Given the widely-accepted premise that free trade is the best means of maximising overall societal welfare, why has it proven so difficult to achieve in certain industries? This book tackles arguably the most perennial and deep-rooted of all questions in political economy, and questions the incumbent orthodox liberal theories of collective action.
Using a historical institutionalist framework to explore and explain the political economy of trade protectionism and liberalization, this book is based on detailed case studies of the textiles and clothing sector in the EU, United States, China, Caribbean Basin and sub-Saharan Africa. From this, the book expands to discuss the origins of trade protectionism and examine the wider political effects of liberalization, offering an explanation of why a successful conclusion to the WTO ‘Doha’ round has proven to be so elusive. The book argues that the regulation of global trade - and the economic consequences that this has for both developed and developing countries - has been the result of the particular way in which trade preferences are mediated through political institutions.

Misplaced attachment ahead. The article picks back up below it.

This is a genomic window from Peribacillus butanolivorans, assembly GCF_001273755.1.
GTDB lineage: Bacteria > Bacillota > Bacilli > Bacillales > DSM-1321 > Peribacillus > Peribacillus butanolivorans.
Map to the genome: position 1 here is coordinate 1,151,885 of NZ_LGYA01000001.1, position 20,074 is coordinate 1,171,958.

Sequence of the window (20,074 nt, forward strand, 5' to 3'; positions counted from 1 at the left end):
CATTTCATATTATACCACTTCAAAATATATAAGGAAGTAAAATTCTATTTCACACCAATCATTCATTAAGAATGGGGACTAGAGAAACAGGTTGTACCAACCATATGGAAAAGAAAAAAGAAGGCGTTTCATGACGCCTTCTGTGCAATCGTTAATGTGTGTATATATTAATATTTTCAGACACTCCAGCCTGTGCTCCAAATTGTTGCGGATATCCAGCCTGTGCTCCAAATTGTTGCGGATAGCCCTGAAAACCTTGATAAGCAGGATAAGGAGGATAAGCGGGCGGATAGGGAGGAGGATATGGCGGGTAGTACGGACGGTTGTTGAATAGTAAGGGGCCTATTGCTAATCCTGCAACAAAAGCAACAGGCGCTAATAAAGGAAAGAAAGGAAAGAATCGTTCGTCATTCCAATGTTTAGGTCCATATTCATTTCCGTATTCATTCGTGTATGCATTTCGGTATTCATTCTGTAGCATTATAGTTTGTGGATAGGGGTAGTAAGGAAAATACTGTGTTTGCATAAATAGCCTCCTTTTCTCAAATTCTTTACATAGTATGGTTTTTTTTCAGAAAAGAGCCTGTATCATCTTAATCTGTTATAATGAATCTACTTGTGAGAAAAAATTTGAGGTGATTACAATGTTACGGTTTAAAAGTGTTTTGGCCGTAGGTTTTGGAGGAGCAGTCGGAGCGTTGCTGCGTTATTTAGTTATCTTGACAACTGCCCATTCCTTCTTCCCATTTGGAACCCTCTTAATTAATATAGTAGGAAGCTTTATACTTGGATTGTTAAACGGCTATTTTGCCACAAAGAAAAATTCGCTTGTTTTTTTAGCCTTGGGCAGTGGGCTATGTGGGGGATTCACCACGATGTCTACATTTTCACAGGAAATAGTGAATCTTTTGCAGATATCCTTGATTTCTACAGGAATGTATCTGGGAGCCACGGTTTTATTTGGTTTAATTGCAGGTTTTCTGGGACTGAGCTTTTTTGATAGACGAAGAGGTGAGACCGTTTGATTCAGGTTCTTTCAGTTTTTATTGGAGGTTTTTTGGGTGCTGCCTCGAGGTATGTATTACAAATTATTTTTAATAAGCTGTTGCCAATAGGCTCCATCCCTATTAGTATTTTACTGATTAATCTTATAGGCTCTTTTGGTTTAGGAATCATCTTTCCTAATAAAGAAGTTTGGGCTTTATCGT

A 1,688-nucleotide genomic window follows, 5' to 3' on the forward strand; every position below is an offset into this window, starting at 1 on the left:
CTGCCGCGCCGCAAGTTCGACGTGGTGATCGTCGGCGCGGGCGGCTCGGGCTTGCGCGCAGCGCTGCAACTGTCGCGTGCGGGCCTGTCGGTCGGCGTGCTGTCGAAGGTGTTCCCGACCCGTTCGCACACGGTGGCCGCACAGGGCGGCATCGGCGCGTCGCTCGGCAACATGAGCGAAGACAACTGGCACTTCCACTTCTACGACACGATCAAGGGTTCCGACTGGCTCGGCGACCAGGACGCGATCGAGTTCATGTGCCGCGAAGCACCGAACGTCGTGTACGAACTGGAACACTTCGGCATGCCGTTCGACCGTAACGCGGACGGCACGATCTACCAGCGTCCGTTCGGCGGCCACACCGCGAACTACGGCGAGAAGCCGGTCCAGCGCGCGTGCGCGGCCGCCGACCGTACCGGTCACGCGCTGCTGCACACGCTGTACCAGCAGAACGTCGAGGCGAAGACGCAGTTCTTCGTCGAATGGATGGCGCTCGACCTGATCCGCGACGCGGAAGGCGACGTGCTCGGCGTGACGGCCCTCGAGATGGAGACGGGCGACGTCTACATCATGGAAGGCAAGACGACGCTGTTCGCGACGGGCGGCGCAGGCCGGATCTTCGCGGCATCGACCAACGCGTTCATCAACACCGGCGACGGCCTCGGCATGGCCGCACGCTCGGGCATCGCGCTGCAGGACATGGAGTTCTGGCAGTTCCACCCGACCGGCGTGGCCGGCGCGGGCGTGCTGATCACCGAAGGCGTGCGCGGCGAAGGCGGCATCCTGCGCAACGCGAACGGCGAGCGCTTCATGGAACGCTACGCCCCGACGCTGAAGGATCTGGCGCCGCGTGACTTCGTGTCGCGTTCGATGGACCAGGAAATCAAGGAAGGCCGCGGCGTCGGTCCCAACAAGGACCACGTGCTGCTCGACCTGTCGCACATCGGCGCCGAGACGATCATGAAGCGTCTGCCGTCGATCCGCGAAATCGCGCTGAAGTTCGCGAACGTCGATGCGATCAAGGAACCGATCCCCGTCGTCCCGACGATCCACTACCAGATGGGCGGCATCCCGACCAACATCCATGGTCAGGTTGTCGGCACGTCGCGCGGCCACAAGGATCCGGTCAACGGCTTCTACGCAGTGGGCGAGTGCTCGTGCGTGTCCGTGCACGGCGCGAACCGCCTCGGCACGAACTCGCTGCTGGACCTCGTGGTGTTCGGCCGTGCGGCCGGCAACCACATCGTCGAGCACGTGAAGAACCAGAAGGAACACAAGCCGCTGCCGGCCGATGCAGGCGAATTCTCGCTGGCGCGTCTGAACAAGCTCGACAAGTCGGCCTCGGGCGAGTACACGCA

Saturday, July 21, 2012
Heron: The Global Political Economy of Trade Protectionism and Liberalization: Trade Reform and Economic Adjustment in Textiles and Clothing
Tony Heron (Univ. of Sheffield - Politics) has published The Global Political Economy of Trade Protectionism and Liberalization: Trade Reform and Economic Adjustment in Textiles and Clothing (Routledge 2012). Here's the abstract: